Earlier on in the year – after I decided to post a few things on iSpot – I was contacted by Di asking if I’d like to join CREW (Custodians of Rare and Endangered Wildflowers). What a stunning opportunity to help identify, document and preserve the fynbos of the Western Cape.
The trip to Besemfontein was my first trip with Di, Bill and Brian. We headed for Besemfontein just north of Seweweekspoort, where we stayed in the charred hut that managed to survive the 2014 fire. The lighting still worked, but the water pipes had been burnt clean off.
With no time to waste, we took the 4×4 to the shelter at the start of the Verlorenhoek trail. The top of the trail made for a magnificent viewpoint to see Die Hell is its entirety. We set off for the waterfall at the end the trail – immediately I was amazed by the collective plant knowledge of Di and Brian. The two were identifying fynbos with absolute ease.
I, on the other hand, had a swim in the surprisingly non-icy waters of the Oshoekhangsrivier and made the short, but steep trip back up to the Drifter.
Di had the following to say regarding the trail and its origins:
… the magnificent Verlorenhoek path that Dave Osborne designed and built when he managed the reserve. This renowned conservator was one of the foremost Protea Atlassers and a wizard on birds. His premature death was a tragedy for conservation, but this trail is a fitting memorial to a remarkable man.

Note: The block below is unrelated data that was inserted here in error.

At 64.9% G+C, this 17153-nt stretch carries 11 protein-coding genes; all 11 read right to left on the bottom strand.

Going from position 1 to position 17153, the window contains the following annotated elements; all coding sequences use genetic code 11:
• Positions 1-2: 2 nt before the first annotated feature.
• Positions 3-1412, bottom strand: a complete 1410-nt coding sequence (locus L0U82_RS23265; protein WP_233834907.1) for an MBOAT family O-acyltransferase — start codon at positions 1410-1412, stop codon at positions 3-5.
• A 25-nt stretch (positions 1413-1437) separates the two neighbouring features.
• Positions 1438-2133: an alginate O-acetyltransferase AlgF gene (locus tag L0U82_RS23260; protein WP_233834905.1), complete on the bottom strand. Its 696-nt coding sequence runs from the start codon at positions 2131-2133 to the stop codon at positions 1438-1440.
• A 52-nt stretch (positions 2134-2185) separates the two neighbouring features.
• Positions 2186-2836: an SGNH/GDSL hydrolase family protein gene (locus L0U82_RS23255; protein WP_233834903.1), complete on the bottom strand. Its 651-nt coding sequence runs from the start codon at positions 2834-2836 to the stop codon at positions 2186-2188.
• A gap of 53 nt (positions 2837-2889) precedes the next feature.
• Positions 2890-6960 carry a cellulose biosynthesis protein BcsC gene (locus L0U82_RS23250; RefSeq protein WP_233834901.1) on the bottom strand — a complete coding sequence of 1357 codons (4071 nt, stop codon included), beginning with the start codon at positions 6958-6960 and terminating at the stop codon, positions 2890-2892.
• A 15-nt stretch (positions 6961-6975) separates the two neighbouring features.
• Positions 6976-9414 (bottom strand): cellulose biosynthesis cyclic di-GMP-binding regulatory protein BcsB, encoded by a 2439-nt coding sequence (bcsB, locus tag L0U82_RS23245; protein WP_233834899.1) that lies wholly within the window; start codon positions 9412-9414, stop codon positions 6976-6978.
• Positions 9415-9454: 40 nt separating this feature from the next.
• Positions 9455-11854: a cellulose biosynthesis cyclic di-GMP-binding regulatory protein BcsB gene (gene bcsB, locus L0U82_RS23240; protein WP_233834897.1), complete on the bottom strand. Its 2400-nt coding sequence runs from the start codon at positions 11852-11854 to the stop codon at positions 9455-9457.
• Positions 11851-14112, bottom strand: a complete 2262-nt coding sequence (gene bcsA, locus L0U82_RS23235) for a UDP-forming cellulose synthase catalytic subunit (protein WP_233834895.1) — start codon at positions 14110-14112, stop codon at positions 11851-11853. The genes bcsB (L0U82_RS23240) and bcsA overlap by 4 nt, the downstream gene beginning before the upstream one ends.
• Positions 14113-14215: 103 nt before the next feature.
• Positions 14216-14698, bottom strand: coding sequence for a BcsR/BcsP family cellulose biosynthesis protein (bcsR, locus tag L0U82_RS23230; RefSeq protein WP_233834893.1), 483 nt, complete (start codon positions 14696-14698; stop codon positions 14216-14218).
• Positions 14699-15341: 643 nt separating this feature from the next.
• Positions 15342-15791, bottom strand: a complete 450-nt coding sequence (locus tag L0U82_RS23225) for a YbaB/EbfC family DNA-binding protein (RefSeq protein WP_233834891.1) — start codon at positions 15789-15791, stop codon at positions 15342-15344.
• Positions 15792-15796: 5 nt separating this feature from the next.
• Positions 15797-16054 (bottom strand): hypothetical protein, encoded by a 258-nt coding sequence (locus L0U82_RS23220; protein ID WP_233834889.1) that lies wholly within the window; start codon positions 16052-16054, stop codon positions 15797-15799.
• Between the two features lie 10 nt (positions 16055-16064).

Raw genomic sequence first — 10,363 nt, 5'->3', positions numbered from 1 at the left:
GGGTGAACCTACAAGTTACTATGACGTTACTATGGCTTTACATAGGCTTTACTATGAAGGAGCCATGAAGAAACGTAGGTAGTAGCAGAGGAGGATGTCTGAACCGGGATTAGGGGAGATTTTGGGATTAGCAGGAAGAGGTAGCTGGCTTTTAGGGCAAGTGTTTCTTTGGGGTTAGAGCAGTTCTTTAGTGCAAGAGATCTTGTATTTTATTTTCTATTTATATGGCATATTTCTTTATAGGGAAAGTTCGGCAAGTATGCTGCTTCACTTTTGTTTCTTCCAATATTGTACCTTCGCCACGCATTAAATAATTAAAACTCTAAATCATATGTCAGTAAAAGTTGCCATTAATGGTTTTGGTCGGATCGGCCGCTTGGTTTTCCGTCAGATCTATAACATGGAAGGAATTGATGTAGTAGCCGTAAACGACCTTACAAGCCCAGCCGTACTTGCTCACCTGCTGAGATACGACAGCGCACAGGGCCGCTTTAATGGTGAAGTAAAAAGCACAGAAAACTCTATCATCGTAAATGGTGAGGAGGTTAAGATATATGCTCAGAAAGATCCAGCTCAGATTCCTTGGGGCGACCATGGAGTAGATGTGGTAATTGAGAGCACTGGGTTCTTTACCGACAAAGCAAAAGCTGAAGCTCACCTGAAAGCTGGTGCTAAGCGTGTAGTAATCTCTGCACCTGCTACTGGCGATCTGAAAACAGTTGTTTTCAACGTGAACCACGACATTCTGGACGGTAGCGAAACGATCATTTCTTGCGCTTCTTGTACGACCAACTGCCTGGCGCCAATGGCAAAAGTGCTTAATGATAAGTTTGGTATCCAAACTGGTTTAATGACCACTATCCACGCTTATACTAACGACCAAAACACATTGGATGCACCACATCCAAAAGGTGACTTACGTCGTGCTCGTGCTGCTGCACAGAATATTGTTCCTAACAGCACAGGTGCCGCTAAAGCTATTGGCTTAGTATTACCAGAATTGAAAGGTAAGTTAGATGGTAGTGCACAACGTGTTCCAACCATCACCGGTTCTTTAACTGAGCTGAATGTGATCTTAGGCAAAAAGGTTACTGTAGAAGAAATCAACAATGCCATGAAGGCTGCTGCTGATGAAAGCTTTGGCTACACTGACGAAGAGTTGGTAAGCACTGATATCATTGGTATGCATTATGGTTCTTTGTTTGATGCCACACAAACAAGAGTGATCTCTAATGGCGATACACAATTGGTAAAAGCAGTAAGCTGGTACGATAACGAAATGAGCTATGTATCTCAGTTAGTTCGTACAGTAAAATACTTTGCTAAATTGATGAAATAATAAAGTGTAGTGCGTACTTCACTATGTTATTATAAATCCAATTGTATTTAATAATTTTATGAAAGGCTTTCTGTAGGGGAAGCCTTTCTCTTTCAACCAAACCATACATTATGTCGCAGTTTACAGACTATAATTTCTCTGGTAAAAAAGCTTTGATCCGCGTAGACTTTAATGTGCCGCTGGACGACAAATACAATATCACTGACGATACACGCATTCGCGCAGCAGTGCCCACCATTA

Max elevation: 1057 m
Min elevation: 694 m
Total climbing: 446 m
Total time: 02:41:22
The next morning, Brian and I set off for Mount Aristata along the jeep track. Once again, Brian truly impressed me with his meticulous eye and seemingly infinite knowledge of fynbos! I was left to tag along and take photos of the mountain. All the while, the chilly winds and the vastness of the landscape brought back a sense of scale that I had last felt in the clutches of the Drakensberg.
Near the top, the jeep track ended and we were left to find our own way to the summit. We made quick work of this and were rewarded with a momentary glace at Seweweekspoortpiek towering above us at 2325m (the highest peak in the Western Cape). It was near here that Brian and I found the exceedingly rare Protea pruinosa, which only grows on a few peaks in the Swartberg – this truly was a highlight for me.
Max elevation: 1994 m
Min elevation: 1163 m
Total climbing: 1026 m
Total time: 06:58:05
In reflection, it saddens me that Cape Nature have closed Besemfontein after the fire. The trails are in prime condition and truly minimal work is required to fix up the houses and shelter. We have the Swellendam trail and the Doringrivier in a very similar situation. Bill and Di estimate (conservatively) that 40% of the trails they hiked in their youth have closed down.
I am a huge supporter and collector of the National Geographic magazine. The past year’s editions have focused on national parks across the world (with a focus on America). October’s edition emphasized the lack of millennials visiting America’s national parks – the percentage stands at a dismal 21%. The following is stated:
A conservation constituency in a newer generation will be needed to protect wild places through the next hundred year.
It may be the ramblings of university student, but how can a generation – my generation – be expected to help conserve the little that is left, if they cannot even enjoy it? An effort clearly needs to be made to raise awareness. Surely closing dozens of hiking trails – the very trails that sparked my passion for the outdoors – does not help the cause.